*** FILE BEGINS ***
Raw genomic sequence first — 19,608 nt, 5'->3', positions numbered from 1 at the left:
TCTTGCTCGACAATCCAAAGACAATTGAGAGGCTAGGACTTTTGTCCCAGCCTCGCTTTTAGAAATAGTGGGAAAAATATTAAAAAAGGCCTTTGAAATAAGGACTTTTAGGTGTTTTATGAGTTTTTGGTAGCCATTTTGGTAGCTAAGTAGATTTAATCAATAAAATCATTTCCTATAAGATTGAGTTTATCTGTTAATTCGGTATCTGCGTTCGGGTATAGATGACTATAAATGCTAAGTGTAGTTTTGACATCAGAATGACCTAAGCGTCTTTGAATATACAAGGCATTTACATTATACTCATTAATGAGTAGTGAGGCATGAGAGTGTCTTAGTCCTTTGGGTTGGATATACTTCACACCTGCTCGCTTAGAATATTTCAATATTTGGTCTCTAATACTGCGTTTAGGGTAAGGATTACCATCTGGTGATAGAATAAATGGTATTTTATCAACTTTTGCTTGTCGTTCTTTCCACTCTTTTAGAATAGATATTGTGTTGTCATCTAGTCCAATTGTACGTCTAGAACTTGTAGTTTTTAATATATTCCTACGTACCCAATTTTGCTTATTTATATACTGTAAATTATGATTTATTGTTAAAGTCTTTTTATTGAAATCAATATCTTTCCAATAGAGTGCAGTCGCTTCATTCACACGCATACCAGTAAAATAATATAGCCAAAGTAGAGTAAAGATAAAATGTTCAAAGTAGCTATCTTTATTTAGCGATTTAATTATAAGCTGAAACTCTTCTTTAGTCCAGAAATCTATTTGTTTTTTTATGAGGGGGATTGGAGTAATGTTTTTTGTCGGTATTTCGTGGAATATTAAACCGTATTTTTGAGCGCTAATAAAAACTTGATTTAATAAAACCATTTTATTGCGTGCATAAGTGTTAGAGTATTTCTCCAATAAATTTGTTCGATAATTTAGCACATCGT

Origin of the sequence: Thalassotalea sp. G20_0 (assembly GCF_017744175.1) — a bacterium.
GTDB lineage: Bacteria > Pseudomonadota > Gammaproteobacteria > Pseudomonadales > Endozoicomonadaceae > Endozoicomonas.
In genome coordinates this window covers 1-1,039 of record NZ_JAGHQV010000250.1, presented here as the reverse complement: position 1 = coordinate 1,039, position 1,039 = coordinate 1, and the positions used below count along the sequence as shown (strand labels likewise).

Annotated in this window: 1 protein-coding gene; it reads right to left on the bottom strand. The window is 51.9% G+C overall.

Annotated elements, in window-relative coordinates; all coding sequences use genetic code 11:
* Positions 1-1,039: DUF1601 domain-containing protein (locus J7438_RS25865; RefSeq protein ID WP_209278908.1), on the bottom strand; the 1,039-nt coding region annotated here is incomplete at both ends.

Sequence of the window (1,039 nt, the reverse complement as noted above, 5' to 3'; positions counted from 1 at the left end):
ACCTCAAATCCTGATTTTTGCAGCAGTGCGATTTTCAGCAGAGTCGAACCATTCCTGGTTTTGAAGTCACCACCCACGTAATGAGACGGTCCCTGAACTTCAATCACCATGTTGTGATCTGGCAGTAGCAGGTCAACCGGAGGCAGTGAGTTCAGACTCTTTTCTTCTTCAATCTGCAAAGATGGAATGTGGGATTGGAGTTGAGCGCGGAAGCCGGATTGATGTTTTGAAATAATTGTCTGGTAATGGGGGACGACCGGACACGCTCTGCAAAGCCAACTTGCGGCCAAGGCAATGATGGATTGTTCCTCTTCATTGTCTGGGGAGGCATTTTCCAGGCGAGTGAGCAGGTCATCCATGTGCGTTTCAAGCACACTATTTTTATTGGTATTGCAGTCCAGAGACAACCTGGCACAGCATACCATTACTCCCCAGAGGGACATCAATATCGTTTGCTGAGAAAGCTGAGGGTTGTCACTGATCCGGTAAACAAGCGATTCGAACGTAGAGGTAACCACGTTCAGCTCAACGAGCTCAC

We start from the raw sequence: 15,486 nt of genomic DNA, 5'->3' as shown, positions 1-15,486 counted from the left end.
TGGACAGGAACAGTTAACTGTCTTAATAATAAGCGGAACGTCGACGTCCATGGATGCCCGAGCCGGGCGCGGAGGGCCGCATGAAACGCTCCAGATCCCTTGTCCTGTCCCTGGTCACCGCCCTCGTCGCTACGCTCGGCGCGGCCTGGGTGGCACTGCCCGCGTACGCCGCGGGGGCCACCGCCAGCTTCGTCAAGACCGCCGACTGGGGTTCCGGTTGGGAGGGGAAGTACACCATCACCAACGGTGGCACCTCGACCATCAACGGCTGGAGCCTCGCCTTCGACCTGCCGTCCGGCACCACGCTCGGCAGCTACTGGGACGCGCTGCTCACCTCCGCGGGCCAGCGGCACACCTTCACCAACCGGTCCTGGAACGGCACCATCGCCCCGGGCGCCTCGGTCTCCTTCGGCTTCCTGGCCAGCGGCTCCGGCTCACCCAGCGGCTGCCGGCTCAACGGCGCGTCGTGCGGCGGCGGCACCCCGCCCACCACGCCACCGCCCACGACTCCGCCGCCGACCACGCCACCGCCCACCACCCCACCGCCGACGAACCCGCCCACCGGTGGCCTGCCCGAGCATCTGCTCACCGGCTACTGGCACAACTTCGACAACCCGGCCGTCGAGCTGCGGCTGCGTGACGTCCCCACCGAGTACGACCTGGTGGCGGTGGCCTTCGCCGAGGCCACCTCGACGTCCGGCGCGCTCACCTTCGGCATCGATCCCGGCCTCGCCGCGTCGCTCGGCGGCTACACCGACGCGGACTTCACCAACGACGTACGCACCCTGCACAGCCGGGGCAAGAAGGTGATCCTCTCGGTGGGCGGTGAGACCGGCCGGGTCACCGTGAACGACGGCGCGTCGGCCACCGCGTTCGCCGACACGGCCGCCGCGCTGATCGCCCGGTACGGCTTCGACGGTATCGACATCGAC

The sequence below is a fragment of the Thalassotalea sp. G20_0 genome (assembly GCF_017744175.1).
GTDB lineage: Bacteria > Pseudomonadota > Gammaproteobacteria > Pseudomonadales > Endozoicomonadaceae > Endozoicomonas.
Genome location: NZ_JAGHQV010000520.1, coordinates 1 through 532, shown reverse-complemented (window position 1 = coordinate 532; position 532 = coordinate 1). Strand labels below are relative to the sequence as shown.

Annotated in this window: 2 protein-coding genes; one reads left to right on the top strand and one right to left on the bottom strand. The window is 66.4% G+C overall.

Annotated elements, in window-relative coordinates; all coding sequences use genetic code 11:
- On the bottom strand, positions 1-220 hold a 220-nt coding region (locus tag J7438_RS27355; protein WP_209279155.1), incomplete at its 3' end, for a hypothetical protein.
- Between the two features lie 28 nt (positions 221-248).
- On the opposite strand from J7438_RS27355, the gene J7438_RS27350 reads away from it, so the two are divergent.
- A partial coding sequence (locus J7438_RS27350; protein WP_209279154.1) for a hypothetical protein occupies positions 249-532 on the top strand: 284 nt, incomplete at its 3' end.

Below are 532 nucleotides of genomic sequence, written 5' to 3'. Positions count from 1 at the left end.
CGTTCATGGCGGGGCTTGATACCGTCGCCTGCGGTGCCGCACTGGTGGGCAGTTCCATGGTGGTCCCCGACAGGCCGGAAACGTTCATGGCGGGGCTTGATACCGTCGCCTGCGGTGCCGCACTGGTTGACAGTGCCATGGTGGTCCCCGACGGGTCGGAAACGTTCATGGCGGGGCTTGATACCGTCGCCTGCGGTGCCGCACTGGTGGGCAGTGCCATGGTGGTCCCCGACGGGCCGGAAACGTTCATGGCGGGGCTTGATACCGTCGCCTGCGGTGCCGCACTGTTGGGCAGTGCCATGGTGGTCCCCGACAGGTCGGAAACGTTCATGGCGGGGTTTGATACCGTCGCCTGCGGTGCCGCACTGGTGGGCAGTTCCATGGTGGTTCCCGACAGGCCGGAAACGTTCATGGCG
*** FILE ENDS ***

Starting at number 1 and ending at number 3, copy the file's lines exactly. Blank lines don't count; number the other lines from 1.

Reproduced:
Raw genomic sequence first — 19,608 nt, 5'->3', positions numbered from 1 at the left:
TCTTGCTCGACAATCCAAAGACAATTGAGAGGCTAGGACTTTTGTCCCAGCCTCGCTTTTAGAAATAGTGGGAAAAATATTAAAAAAGGCCTTTGAAATAAGGACTTTTAGGTGTTTTATGAGTTTTTGGTAGCCATTTTGGTAGCTAAGTAGATTTAATCAATAAAATCATTTCCTATAAGATTGAGTTTATCTGTTAATTCGGTATCTGCGTTCGGGTATAGATGACTATAAATGCTAAGTGTAGTTTTGACATCAGAATGACCTAAGCGTCTTTGAATATACAAGGCATTTACATTATACTCATTAATGAGTAGTGAGGCATGAGAGTGTCTTAGTCCTTTGGGTTGGATATACTTCACACCTGCTCGCTTAGAATATTTCAATATTTGGTCTCTAATACTGCGTTTAGGGTAAGGATTACCATCTGGTGATAGAATAAATGGTATTTTATCAACTTTTGCTTGTCGTTCTTTCCACTCTTTTAGAATAGATATTGTGTTGTCATCTAGTCCAATTGTACGTCTAGAACTTGTAGTTTTTAATATATTCCTACGTACCCAATTTTGCTTATTTATATACTGTAAATTATGATTTATTGTTAAAGTCTTTTTATTGAAATCAATATCTTTCCAATAGAGTGCAGTCGCTTCATTCACACGCATACCAGTAAAATAATATAGCCAAAGTAGAGTAAAGATAAAATGTTCAAAGTAGCTATCTTTATTTAGCGATTTAATTATAAGCTGAAACTCTTCTTTAGTCCAGAAATCTATTTGTTTTTTTATGAGGGGGATTGGAGTAATGTTTTTTGTCGGTATTTCGTGGAATATTAAACCGTATTTTTGAGCGCTAATAAAAACTTGATTTAATAAAACCATTTTATTGCGTGCATAAGTGTTAGAGTATTTCTCCAATAAATTTGTTCGATAATTTAGCACATCGT

Origin of the sequence: Thalassotalea sp. G20_0 (assembly GCF_017744175.1) — a bacterium.